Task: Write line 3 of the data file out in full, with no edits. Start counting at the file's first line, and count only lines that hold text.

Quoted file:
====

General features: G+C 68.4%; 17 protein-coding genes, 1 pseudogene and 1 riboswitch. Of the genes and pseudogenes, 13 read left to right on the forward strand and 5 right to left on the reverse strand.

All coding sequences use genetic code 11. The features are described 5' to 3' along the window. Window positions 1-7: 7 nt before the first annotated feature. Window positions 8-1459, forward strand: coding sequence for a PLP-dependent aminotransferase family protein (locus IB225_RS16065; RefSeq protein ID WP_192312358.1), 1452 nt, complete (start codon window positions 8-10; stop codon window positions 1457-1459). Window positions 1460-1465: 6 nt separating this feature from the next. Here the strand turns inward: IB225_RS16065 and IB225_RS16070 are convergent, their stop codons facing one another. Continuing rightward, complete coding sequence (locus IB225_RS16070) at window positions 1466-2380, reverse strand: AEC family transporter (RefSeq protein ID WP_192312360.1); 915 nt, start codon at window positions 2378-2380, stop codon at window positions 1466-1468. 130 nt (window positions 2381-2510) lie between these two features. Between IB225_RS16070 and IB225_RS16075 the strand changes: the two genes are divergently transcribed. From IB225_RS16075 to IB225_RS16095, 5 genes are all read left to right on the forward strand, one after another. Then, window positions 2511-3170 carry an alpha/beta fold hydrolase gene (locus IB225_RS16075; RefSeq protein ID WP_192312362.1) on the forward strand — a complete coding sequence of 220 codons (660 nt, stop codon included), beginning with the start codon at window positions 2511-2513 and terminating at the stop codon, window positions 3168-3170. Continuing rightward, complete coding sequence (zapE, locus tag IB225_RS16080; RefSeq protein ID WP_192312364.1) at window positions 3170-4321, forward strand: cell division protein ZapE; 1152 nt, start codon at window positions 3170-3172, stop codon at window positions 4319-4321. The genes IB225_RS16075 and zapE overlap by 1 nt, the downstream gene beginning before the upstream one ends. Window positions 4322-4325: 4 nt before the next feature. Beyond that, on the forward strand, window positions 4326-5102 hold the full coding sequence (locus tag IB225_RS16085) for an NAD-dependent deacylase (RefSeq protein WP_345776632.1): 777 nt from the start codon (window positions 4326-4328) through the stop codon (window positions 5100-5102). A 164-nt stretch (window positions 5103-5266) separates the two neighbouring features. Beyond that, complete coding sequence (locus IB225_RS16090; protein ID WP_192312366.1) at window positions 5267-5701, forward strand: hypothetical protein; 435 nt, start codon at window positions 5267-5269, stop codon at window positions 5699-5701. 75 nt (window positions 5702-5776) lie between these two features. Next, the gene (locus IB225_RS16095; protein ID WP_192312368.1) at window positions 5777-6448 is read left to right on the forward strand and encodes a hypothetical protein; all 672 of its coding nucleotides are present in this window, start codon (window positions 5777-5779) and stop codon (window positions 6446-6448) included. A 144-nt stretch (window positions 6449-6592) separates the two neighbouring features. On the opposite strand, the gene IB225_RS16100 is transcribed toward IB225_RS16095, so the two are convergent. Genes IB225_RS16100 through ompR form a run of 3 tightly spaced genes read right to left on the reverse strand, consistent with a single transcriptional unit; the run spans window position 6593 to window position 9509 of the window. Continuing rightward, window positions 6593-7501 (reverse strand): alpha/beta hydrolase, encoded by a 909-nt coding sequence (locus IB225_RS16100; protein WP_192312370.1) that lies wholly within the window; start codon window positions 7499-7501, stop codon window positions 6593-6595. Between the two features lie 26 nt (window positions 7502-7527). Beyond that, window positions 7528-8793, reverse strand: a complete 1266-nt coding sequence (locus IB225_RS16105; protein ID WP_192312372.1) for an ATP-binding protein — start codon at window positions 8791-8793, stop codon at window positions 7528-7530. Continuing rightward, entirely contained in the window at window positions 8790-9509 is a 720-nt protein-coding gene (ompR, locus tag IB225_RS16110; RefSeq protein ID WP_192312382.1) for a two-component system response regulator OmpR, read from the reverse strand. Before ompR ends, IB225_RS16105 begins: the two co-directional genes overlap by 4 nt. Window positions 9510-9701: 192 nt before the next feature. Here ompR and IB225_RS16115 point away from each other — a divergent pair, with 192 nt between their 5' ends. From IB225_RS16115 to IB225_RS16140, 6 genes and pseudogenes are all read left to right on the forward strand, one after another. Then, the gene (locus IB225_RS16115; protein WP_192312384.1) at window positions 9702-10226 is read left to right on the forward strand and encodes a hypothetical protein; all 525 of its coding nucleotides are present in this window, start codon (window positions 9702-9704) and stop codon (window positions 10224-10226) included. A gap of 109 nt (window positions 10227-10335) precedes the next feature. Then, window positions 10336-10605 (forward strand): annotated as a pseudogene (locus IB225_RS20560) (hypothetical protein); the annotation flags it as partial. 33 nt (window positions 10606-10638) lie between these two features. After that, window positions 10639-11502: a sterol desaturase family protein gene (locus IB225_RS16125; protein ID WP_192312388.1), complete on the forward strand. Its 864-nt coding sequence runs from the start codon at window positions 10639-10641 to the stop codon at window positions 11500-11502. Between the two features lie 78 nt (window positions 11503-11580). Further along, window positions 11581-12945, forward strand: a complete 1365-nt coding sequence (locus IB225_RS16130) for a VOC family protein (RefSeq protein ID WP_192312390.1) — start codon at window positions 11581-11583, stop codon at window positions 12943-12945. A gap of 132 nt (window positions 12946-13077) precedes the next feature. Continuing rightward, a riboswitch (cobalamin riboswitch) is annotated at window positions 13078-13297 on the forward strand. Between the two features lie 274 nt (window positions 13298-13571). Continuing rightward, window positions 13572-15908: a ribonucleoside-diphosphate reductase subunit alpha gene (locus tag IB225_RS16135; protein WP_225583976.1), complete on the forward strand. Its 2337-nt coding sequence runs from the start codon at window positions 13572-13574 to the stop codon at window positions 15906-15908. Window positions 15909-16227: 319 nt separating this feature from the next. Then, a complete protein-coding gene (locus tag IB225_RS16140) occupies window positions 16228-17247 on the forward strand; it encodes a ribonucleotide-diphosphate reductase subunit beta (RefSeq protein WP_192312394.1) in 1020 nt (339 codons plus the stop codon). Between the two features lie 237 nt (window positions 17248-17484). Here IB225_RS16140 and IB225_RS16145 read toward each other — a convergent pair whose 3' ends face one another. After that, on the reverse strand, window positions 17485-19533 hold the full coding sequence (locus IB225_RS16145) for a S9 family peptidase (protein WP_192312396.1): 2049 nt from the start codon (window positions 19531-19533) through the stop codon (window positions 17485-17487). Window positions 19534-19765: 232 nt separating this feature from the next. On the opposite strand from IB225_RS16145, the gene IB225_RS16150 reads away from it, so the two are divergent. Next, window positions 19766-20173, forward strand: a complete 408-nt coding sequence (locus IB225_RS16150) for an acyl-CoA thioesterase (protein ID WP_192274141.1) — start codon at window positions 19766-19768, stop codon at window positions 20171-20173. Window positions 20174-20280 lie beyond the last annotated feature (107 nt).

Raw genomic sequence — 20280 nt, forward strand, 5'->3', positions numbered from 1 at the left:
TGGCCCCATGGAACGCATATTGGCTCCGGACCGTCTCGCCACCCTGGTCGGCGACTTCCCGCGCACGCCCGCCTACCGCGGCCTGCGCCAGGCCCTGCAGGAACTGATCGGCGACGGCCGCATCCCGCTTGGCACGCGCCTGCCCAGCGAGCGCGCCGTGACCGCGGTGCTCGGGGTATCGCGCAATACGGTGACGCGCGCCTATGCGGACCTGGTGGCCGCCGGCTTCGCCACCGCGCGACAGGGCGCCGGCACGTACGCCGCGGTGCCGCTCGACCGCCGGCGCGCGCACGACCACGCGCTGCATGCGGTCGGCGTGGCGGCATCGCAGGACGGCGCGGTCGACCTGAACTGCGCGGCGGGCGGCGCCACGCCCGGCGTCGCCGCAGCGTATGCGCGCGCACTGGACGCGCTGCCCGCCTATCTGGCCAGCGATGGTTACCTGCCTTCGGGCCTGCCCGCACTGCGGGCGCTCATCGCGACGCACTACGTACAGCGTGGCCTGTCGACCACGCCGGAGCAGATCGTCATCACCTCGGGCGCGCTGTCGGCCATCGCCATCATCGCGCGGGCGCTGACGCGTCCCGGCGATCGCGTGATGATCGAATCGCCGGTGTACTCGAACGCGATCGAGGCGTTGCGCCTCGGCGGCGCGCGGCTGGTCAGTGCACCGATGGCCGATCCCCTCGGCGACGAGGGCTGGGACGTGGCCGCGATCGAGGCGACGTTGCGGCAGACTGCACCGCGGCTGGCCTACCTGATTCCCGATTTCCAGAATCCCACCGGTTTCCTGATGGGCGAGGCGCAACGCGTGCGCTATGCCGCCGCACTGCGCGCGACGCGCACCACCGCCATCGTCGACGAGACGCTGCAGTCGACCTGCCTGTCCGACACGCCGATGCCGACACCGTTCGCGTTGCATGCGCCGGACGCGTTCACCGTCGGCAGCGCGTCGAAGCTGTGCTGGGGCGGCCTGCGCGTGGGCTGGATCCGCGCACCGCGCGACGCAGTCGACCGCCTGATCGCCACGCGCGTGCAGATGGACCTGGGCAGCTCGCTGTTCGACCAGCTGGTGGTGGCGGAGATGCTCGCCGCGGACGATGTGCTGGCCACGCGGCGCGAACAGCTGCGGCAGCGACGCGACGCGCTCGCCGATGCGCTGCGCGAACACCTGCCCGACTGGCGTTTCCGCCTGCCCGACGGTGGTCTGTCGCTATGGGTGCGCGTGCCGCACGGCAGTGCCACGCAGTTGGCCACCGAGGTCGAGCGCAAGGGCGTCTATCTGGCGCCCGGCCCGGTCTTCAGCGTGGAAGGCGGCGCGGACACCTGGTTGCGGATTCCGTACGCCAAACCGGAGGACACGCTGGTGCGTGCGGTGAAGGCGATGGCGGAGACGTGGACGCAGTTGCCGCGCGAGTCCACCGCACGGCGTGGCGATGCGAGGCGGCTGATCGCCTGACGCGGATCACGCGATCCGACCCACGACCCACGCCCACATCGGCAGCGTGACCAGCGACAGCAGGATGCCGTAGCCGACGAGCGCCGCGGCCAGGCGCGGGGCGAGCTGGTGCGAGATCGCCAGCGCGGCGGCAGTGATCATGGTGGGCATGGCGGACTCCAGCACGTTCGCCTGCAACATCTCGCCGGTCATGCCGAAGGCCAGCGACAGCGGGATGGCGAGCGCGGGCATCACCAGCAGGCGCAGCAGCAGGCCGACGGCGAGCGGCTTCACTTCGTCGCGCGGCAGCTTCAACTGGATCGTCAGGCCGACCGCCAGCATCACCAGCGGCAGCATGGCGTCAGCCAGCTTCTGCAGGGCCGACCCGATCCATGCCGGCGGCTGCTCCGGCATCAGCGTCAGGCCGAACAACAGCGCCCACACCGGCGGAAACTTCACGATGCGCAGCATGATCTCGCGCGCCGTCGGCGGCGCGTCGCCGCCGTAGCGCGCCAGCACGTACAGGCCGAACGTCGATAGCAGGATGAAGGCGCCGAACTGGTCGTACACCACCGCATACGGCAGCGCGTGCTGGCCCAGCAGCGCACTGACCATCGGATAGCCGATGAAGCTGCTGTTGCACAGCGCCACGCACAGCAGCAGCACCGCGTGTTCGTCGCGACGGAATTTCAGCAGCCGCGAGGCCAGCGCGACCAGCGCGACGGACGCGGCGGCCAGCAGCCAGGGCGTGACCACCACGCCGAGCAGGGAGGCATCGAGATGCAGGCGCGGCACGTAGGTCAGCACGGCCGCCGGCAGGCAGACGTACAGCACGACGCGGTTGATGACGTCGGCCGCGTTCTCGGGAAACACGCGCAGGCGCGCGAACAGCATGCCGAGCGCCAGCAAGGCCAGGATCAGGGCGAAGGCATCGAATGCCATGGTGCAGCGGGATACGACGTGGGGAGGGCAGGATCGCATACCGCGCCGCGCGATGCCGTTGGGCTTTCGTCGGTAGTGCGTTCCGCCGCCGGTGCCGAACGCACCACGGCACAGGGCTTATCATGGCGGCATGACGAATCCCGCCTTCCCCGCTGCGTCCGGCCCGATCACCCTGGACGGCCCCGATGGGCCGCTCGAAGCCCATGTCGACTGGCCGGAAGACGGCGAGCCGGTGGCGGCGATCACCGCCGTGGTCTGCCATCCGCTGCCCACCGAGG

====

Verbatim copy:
Raw genomic sequence — 20280 nt, forward strand, 5'->3', positions numbered from 1 at the left: